Sabriye Tenberken German founder of Braille organization

Sabriye Tenberken is a German socialworker and co-founder of the organisation Braille Without Borders.

History of Tibet (1950–present)

The history of Tibet from 1950 to the present started with the Chinese invading Tibet in 1950. Before then, Tibet had declared independence from China in 1913. In 1951, the Tibetans signed a seventeen-point agreement reaffirming China's sovereignty over Tibet and providing an autonomous administration led by Dalai Lama. In 1959 the 14th Dalai Lama fled Tibet to northern India under cover where he established the Central Tibetan Administration. The Tibet Autonomous Region within China was officially established in 1965.

2008 Tibetan unrest Ethnic violence in Tibet

The 2008 Tibetan unrest, also referred to as the 3-14 Riots in Chinese media, was a series of riots, protests, and demonstrations that started in the Tibetan regional capital of Lhasa. What originally began as an annual observance of Tibetan Uprising Day turned into street protests by monks, which had become violent by March 14. The unrest spread to a number of monasteries and other Tibetan areas beyond Lhasa as well as outside the Tibet Autonomous Region. Xinhua, the Chinese government's official media outlet, estimated that 150 protest incidents occurred across Tibet between March 10 and March 25, but estimates vary. Casualty estimates also vary; the Chinese government claimed that 23 people were killed during the riots themselves, and the Tibetan government-in-exile claimed that 203 were killed in the aftermath. Violence occurred between Chinese security forces and the protesting Tibetans as well as between Tibetans and Han and Hui civilians. Police eventually intervened more forcefully to end the unrest. Protests mostly supporting the Tibetans erupted in cities in North America, Europe, and Australia as well as India and Nepal. Many of the international protests targeted Chinese embassies, ranging from pelting the embassies with eggs and rocks to protestors entering the premises and raising Tibetan flags.

Yangzom Brauen is a Swiss actress, activist and writer.

Tibet Institute Rikon

The Tibet Institute Rikon is a Tibetan monastery located in Zell-Rikon im Tösstal in the Töss Valley in Switzerland. It is an established as a non-profit foundation because Swiss laws resulting from the 19th century secularization movement did until 1973 not allow for the establishment of new monasteries.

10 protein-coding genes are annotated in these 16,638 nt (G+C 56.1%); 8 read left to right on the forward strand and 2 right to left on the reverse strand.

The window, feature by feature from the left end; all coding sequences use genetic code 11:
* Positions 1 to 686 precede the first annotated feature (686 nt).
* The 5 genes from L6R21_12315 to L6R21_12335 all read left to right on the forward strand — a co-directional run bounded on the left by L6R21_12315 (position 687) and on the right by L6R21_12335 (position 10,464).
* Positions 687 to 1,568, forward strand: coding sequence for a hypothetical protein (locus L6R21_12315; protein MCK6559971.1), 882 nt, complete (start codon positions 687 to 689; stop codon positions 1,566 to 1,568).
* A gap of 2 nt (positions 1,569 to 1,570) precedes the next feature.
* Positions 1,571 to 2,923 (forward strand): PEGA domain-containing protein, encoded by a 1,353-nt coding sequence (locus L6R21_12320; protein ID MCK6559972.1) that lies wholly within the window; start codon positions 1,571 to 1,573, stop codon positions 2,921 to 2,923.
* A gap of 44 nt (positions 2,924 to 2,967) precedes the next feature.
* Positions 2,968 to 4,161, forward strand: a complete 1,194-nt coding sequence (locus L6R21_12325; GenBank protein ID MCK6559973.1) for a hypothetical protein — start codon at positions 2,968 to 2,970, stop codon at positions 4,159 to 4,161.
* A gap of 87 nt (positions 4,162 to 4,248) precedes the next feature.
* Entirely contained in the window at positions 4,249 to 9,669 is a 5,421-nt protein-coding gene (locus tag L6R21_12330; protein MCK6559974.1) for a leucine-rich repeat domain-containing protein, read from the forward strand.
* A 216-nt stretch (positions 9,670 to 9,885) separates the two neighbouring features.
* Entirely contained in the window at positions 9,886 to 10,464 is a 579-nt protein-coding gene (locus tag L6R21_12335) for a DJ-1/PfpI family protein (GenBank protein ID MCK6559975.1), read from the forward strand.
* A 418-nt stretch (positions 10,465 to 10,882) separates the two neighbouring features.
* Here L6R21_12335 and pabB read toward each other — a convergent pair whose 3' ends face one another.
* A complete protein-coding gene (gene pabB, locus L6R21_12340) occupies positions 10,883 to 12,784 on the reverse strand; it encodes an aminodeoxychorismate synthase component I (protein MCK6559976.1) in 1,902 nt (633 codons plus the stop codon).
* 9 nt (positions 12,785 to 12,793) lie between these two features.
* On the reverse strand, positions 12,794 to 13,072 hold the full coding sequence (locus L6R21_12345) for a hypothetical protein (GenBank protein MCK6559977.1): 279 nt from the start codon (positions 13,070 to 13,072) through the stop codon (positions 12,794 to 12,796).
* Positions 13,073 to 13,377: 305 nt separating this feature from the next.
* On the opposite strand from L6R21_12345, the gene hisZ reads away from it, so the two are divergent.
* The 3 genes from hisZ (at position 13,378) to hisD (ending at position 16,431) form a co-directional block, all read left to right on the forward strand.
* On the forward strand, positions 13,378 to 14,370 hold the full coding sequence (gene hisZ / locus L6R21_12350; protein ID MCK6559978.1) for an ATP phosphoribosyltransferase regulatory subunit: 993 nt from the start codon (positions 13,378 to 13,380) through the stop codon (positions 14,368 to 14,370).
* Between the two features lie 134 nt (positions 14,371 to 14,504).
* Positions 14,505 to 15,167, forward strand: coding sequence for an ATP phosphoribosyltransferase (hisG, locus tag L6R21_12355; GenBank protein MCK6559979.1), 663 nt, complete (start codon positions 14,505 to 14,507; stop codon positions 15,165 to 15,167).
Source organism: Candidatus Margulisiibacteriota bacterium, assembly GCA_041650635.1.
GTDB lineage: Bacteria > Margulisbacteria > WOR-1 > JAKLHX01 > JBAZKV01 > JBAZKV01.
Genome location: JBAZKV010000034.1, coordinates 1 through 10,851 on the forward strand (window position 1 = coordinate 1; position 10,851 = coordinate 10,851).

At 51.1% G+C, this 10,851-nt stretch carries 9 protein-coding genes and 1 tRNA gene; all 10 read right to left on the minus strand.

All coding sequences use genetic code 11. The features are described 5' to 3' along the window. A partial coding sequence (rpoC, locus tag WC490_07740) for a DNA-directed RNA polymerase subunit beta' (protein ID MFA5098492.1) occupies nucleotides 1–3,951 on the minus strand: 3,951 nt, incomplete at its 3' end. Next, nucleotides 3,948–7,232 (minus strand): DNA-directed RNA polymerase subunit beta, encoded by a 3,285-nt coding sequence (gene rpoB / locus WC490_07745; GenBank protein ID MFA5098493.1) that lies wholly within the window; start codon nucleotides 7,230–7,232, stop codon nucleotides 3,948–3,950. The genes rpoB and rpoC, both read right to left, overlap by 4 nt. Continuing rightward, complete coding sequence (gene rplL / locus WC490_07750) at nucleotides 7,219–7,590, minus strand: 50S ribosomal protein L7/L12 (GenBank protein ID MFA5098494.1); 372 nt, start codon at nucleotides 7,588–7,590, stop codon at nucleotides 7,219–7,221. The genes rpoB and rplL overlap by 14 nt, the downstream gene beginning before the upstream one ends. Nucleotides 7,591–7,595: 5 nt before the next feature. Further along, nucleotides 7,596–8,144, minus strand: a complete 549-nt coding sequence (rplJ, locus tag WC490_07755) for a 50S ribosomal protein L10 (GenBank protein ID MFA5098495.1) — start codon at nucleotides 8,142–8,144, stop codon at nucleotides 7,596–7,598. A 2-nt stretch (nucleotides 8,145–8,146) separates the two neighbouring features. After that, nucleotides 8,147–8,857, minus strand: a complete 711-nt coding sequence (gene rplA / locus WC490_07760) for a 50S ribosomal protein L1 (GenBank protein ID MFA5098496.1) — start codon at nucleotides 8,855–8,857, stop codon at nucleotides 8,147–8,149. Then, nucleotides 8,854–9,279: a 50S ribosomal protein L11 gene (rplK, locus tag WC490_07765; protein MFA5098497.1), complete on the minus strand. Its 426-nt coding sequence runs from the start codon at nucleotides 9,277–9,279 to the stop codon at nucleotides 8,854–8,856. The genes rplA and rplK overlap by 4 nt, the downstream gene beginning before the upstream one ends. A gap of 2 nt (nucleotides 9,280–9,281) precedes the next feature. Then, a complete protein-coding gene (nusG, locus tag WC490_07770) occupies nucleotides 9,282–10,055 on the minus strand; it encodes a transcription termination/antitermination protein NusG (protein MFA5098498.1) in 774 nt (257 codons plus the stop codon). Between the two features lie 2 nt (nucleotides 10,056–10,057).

Tibetan diaspora

The Tibetan diaspora is a term used to refer to the communities of Tibetan people living outside their original homeland of Tibet. Tibetan emigration has three separate stages. The first stage was in 1959 following the 14th Dalai Lama's escape to Dharamshala in India, in fear of persecution from the People's Liberation Army. The second stage occurred in the 1980s, when China opened Tibet to foreigners. The third stage began in 1996 and continues today although with less frequency. Not all emigration from Tibet is permanent; today some parents in Tibet send their children to communities in the diaspora to receive a traditional Tibetan education. The 2009 census registered about 128,000 Tibetans in exile, with the most numerous part of the community living in India, Nepal, and Bhutan. However, in 2005 and 2009 there were estimates of up to 150,000 living in exile.

Although Tibetan Canadians, or Canadians of Tibetan ancestry, comprise a small portion of Asian Canadians, Canada holds one of the largest concentrations of Tibetans outside Asia. Tibetans began immigrating to Canada as early as the early 1970s.

Education in Tibet is the public responsibility of the Ministry of Education of the People's Republic of China. Education of ethnic Tibetans is partly subsidized by the government. Primary and secondary education is compulsory, while preferential policies aimed at Tibetans seek to enroll more in vocational or higher education.

Protests and uprisings in Tibet since 1950

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Dhondup Wangchen Tibetan filmmaker

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Battle of Chamdo

The Battle of Chamdo occurred from 6 through 19 October 1950. It was a military campaign by the People's Republic of China (PRC) to retake the Chamdo Region from a de facto independent Tibetan government after months of failed negotiations on the status of Tibet. At the time, most countries of the world, as well as the United Nations, recognized Tibet as a part of the preceding Republic of China (ROC). The campaign aimed not to invade Tibet per se but to capture the Lhasa army occupying Chamdo, demoralize the Lhasa government, and to exert pressure to get Tibetan representatives to agree to negotiations in Beijing and sign terms recognizing China's sovereignty over Tibet. The campaign resulted in the capture of Chamdo and further negotiations between the PRC and Tibetan representatives that eventually resulted in the incorporation of Tibet into the People's Republic of China.

The Tibetan rebellion of 1905 in Yunnan province began with a series of attacks on Christian missionaries and converts and ended with the imperial Chinese government re-asserting control of the province.

Sonam Dolma Brauen Tibetan-Swiss painter and sculptor

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References

  1. 1 2 Dhardowa, YC (Feb 2011). "Tibet PM Thanks Swiss for 50 years of Refugee Shelter". The Tibet Post International. Retrieved July 22, 2011.
  2. Buchser, Corine (Apr 9, 2010). "Why the Swiss accepted Tibetans with open arms". swissinfo.ch. Berne: Swiss Broadcasting Corporation. Retrieved July 22, 2011.
  3. 1 2 "Tibetans in Switzerland". The Observer. London: Tibet Sun. 27 June 1964. Retrieved July 22, 2011.
  4. Hess, Julia Meredith (2009). Immigrant ambassadors: citizenship and belonging in the Tibetan diaspora. Stanford, CA: Stanford University Press. p. 98. ISBN   978-0-8047-6017-1.
  5. Brigitta Niederhauser (2014-07-18). "Im eigenen Film" (in German). Tages-Anzeiger . Retrieved 2014-11-19.
  6. ""Eisenvogel" – Yangzom Brauens Familienchronik über die verlorene Heimat Tibet" (in German). SRF 1, Kulturplatz. 2009-10-21. Retrieved 2014-11-19.